“When the union’s inspiration through the worker’s blood shall run

There can be no power greater anywhere beneath the sun

Yet what force on earth is weaker than the feeble strength of one

But the Union makes us strong “  

           Solidarity Forever

Back in 1975, as a worker in the Vancouver Post Office, I joined 18,000 other postal workers across Canada on the picket line.  We were attempting to not only win a wage increase to keep pace with inflation, but more importantly to win protections and some control over the mechanization of our work lives. We were out from Oct 21 until Dec 2 for a total of 43 days.  It was hard times even with the strike pay. We won some unprecedented language around technological change so it ended up being worth the sacrifice of six weeks’ wages.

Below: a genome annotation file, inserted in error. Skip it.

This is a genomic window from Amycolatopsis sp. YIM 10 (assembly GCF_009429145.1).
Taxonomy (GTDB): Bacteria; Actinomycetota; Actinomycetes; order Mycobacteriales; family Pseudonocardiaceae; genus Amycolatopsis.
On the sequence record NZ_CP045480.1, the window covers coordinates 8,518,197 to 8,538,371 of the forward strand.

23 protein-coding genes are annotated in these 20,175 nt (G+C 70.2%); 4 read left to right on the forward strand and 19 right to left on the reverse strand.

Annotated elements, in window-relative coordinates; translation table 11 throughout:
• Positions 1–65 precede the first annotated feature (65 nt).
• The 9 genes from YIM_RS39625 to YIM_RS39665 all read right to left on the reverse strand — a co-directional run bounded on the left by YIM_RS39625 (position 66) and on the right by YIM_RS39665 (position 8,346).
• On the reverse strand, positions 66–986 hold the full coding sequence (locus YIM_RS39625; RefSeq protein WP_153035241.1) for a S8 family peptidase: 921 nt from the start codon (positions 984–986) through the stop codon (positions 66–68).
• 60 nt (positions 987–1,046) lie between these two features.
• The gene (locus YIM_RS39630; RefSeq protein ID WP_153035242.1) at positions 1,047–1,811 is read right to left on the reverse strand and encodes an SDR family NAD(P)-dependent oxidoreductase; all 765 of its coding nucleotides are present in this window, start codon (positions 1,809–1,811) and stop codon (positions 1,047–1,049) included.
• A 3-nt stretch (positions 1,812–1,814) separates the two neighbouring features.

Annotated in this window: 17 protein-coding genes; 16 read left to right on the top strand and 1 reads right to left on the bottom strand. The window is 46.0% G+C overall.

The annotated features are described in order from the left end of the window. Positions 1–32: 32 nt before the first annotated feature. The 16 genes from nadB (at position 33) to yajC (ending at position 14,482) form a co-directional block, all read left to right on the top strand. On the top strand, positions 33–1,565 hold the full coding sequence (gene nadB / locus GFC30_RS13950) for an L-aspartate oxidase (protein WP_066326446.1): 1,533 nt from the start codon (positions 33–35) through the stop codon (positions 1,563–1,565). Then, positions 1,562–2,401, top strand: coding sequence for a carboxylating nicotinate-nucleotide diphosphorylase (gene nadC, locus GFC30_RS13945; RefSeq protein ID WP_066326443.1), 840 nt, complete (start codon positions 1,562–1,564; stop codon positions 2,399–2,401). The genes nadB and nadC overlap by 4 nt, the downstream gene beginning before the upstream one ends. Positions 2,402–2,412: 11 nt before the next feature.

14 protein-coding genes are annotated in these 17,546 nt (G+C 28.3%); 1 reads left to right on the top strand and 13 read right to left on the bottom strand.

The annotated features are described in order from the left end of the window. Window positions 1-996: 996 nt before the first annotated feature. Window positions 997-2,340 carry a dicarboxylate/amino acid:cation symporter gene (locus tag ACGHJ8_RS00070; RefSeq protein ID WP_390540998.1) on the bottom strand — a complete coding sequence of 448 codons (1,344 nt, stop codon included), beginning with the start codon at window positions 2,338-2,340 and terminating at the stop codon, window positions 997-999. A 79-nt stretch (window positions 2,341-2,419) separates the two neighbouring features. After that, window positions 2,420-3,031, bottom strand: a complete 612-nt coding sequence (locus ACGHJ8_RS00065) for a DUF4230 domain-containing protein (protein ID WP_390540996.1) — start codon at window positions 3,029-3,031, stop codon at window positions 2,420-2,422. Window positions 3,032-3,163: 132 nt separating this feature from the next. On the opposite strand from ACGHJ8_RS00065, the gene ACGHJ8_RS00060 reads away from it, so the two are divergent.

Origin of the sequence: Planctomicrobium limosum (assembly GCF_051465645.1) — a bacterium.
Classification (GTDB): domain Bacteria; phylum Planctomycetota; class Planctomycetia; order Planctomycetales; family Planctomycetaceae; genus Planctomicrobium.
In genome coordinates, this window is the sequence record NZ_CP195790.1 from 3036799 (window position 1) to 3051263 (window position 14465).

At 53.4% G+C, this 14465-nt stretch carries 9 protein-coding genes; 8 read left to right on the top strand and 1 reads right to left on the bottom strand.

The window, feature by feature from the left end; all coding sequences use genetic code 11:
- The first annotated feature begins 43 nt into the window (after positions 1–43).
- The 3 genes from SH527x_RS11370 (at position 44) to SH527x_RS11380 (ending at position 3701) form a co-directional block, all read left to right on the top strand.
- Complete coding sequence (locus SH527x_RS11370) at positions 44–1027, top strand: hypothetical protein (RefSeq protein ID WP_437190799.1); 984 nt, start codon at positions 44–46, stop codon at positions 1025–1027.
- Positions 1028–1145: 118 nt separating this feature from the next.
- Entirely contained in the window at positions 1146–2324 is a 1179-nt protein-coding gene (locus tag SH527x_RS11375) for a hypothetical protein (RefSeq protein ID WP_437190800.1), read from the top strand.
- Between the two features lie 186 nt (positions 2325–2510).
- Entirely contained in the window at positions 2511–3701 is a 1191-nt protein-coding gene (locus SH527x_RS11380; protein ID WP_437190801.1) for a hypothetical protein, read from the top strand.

That experience crystalized my thinking.  As a young 23 year old, I was active politically, marching in peace demos and participating in various activities but a lot of that was abstract , not really personal.  I distrusted Post Office management and supported my union, the Canadian Union of Postal Workers (CUPW), but frankly I found the union meetings boring so I stopped attending.  However, once I was out on the street on strike, walking the length of the block in rain and cold, talking with my fellow workers, and watching supervisors trying to get people to cross our line, the power relations, between us as workers and them as employers, became clearer.  This was reinforced by the falsehoods uttered by the Government and the biased reporting of the press. I was there, I saw with my own eyes what had occurred yet in the paper the next day a complete distortion would be published. So I saw that in many ways it was us against them and that ‘them’ had a hell of a lot of power.  The power relation between the employer and the worker is inherently unequal and only by bargaining collectively do we have a chance of improving our lot. So basically the only real protection I had as a worker was the solidarity of my union Sisters and Brothers.